2:  A dark, brooding song that feels very much to me about being in a dark place and struggling to get out. The lyrics look at the idea of distrusting authority, but “they bow down to him anyway, ’cause its better than being alone.” Also, this key lyric pops out: “I would rather be alone than pretend I’m alright.” There’s also the elements of those left outside of the psychological cave, trying to get in and pull her out of her funk. And, “now I’m ready to start”, giving us that she’s ready to start moving forward. Also, there’s elements of either a love interest or an ex character whom tries to get involved.
3:  The third song, is all about letting go of someone because you could destroy them: “It’s a drag, I know it’s hard, but you’re tearing her apart; walk away cause you’re breaking up the girl.” Could she be clinging too hard to someone, perhaps in her search to fix her mistake? She’s trying to find some relief and fix everything, but its only making things worse.
4:  A heavily sexualised song, twisted up in themes of overwhelming ambition and possessiveness. Power struggles and manipulation, hinting that this character may be someone with less-than-sterling moral fibre. “No one ever died from wanting too much,” after all, though I suspect the series would disprove this particular theory.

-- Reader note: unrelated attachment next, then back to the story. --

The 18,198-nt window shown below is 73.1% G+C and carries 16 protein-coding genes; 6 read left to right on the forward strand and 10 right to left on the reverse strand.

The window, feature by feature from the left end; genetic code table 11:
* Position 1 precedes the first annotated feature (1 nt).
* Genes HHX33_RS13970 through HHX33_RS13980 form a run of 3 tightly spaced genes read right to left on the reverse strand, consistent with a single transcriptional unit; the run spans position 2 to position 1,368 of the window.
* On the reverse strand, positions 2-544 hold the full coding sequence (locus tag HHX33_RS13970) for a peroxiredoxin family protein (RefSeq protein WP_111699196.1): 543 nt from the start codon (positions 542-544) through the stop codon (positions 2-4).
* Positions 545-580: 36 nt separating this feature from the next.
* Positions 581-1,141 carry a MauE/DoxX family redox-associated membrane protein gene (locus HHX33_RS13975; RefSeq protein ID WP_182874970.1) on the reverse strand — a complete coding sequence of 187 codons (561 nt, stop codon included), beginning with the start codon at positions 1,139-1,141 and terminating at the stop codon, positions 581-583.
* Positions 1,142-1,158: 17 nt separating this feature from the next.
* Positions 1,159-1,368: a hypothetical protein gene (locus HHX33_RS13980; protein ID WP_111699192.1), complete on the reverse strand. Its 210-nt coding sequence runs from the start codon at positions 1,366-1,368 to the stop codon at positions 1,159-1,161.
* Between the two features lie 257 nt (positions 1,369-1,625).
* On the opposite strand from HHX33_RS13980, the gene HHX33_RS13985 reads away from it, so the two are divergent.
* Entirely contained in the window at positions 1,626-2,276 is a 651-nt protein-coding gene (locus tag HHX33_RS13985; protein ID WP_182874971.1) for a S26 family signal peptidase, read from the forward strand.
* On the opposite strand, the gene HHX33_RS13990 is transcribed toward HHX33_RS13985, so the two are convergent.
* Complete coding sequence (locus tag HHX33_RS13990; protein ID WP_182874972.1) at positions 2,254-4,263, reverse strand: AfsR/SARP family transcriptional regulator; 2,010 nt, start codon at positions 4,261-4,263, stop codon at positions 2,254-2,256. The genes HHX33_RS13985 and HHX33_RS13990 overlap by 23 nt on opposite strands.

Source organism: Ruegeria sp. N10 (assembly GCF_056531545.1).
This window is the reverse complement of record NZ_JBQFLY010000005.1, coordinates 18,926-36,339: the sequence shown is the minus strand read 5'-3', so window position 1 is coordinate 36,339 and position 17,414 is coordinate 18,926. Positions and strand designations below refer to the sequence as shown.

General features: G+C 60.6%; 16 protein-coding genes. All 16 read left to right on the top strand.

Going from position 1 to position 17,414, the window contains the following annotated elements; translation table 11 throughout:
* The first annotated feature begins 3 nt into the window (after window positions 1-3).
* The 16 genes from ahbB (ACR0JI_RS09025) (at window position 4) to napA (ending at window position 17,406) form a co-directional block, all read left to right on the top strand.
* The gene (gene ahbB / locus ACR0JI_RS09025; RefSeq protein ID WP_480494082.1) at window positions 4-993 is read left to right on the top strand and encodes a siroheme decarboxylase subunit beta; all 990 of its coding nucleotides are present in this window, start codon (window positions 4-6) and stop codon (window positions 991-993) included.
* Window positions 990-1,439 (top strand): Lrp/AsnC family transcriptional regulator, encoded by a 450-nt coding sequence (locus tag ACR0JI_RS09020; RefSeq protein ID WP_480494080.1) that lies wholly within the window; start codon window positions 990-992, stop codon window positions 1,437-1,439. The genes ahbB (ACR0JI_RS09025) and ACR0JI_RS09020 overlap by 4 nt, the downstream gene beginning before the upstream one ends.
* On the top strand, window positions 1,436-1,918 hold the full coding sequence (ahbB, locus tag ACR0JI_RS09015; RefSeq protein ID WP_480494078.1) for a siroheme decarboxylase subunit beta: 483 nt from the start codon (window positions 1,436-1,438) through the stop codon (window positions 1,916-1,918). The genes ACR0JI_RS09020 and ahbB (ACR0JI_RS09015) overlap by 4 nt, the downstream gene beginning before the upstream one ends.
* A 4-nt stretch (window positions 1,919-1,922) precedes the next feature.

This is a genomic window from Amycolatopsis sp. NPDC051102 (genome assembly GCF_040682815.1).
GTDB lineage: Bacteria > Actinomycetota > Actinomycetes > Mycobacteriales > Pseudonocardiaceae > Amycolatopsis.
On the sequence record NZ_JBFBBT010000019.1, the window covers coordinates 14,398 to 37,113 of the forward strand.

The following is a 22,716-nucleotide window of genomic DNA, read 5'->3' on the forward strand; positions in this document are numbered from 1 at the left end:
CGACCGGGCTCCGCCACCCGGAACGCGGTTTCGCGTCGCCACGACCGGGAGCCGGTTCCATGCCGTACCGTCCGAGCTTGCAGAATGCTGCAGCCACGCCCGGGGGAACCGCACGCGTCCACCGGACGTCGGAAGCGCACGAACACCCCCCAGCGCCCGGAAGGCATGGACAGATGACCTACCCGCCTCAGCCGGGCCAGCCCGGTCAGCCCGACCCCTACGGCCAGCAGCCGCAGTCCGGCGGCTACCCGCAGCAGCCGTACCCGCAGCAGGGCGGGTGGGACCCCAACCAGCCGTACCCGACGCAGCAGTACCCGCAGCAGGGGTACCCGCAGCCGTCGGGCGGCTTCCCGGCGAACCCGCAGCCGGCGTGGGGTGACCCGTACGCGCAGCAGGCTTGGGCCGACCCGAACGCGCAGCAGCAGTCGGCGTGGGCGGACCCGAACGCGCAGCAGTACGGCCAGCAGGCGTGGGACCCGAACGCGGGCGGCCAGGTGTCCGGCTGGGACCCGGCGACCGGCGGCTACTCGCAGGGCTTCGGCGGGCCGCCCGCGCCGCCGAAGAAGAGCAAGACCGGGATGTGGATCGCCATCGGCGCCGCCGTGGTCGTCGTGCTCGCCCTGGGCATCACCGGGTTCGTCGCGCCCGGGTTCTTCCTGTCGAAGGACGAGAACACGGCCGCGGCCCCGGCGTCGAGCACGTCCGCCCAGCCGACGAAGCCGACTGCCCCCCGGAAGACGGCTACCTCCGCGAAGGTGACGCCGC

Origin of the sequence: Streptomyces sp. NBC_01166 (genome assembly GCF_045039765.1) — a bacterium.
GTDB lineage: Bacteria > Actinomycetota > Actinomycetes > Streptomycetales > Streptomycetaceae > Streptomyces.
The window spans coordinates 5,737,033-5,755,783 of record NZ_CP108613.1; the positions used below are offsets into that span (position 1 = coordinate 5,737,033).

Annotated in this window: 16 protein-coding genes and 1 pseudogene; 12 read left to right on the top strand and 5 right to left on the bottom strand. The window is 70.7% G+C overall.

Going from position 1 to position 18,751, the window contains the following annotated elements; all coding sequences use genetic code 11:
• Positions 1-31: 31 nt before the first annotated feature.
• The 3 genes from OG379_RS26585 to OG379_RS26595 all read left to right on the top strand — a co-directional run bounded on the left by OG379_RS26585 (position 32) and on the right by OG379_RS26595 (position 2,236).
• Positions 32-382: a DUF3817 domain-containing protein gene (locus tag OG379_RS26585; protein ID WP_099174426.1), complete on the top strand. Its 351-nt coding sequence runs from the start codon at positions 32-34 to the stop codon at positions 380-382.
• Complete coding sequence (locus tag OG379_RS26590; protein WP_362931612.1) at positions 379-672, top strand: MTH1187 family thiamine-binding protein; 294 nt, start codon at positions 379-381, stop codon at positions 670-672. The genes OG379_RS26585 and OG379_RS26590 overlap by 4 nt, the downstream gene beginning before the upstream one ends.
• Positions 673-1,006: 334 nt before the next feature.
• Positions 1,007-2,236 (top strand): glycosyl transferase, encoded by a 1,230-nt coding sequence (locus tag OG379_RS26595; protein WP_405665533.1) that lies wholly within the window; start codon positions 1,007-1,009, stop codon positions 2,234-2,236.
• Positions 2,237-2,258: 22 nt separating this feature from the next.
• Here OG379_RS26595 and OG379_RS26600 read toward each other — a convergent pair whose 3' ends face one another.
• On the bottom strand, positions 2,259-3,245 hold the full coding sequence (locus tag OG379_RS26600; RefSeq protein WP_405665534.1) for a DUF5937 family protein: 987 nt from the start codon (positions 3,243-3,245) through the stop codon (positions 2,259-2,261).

5: Here’s what I’m getting: a fiercely independent urbanite in a high-pressure job, with plenty of ambition to spare. There’s a lot of anger and confidence in these songs, as well as a healthy dollop of sadness. I’m getting the sense that ‘the girl’ and the choice are family oriented, perhaps making the choice between her own life and the life of another? Maybe she could have saved someone and decided not to, so a peripheral figure is placed in Protagonist’s care.

I think to unfurl more, we need to look at:


Who is the girl that is at the heart of the matter?

Alanis Morissette – “Narcissus”
OK Go – “A Million Ways”
A Fine Frenzy – “Electric Twist”
Alanis Morissette – “Incomplete”

Notes as I shuffle: